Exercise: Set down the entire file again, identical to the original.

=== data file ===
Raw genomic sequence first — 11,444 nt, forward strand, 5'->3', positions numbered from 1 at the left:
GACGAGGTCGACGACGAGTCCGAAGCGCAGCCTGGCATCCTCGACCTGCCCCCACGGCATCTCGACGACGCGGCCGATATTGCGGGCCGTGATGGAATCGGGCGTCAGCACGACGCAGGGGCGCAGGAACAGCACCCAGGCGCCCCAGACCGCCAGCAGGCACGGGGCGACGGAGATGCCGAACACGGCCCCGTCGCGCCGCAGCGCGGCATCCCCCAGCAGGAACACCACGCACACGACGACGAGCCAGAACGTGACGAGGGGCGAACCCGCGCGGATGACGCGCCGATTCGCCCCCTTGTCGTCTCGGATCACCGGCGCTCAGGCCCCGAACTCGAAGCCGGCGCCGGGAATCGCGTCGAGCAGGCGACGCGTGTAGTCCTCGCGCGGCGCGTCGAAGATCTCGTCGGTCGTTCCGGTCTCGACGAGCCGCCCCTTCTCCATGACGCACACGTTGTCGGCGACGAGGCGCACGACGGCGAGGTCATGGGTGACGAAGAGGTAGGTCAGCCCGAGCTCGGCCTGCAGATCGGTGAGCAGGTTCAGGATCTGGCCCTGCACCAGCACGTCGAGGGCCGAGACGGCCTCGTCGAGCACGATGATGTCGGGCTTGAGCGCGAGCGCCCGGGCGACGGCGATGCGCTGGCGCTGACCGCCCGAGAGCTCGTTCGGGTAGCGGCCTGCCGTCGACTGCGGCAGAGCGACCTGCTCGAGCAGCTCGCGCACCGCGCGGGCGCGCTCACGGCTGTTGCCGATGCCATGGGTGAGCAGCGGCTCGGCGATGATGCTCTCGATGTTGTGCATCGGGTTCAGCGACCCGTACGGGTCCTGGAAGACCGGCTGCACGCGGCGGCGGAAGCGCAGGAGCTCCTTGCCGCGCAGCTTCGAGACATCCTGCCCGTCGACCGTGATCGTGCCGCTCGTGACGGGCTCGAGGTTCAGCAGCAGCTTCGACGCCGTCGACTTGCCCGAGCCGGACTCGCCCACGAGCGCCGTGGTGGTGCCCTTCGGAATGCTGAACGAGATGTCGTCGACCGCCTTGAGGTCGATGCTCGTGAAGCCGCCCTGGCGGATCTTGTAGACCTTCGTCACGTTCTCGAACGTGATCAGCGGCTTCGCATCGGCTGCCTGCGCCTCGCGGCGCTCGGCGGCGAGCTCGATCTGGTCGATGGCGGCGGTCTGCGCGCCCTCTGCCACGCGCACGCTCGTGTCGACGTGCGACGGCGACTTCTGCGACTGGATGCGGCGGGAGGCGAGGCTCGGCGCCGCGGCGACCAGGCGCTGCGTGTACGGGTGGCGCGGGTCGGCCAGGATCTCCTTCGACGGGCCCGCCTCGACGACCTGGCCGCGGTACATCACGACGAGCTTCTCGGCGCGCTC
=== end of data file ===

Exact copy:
Raw genomic sequence first — 11,444 nt, forward strand, 5'->3', positions numbered from 1 at the left:
GACGAGGTCGACGACGAGTCCGAAGCGCAGCCTGGCATCCTCGACCTGCCCCCACGGCATCTCGACGACGCGGCCGATATTGCGGGCCGTGATGGAATCGGGCGTCAGCACGACGCAGGGGCGCAGGAACAGCACCCAGGCGCCCCAGACCGCCAGCAGGCACGGGGCGACGGAGATGCCGAACACGGCCCCGTCGCGCCGCAGCGCGGCATCCCCCAGCAGGAACACCACGCACACGACGACGAGCCAGAACGTGACGAGGGGCGAACCCGCGCGGATGACGCGCCGATTCGCCCCCTTGTCGTCTCGGATCACCGGCGCTCAGGCCCCGAACTCGAAGCCGGCGCCGGGAATCGCGTCGAGCAGGCGACGCGTGTAGTCCTCGCGCGGCGCGTCGAAGATCTCGTCGGTCGTTCCGGTCTCGACGAGCCGCCCCTTCTCCATGACGCACACGTTGTCGGCGACGAGGCGCACGACGGCGAGGTCATGGGTGACGAAGAGGTAGGTCAGCCCGAGCTCGGCCTGCAGATCGGTGAGCAGGTTCAGGATCTGGCCCTGCACCAGCACGTCGAGGGCCGAGACGGCCTCGTCGAGCACGATGATGTCGGGCTTGAGCGCGAGCGCCCGGGCGACGGCGATGCGCTGGCGCTGACCGCCCGAGAGCTCGTTCGGGTAGCGGCCTGCCGTCGACTGCGGCAGAGCGACCTGCTCGAGCAGCTCGCGCACCGCGCGGGCGCGCTCACGGCTGTTGCCGATGCCATGGGTGAGCAGCGGCTCGGCGATGATGCTCTCGATGTTGTGCATCGGGTTCAGCGACCCGTACGGGTCCTGGAAGACCGGCTGCACGCGGCGGCGGAAGCGCAGGAGCTCCTTGCCGCGCAGCTTCGAGACATCCTGCCCGTCGACCGTGATCGTGCCGCTCGTGACGGGCTCGAGGTTCAGCAGCAGCTTCGACGCCGTCGACTTGCCCGAGCCGGACTCGCCCACGAGCGCCGTGGTGGTGCCCTTCGGAATGCTGAACGAGATGTCGTCGACCGCCTTGAGGTCGATGCTCGTGAAGCCGCCCTGGCGGATCTTGTAGACCTTCGTCACGTTCTCGAACGTGATCAGCGGCTTCGCATCGGCTGCCTGCGCCTCGCGGCGCTCGGCGGCGAGCTCGATCTGGTCGATGGCGGCGGTCTGCGCGCCCTCTGCCACGCGCACGCTCGTGTCGACGTGCGACGGCGACTTCTGCGACTGGATGCGGCGGGAGGCGAGGCTCGGCGCCGCGGCGACCAGGCGCTGCGTGTACGGGTGGCGCGGGTCGGCCAGGATCTCCTTCGACGGGCCCGCCTCGACGACCTGGCCGCGGTACATCACGACGAGCTTCTCGGCGCGCTC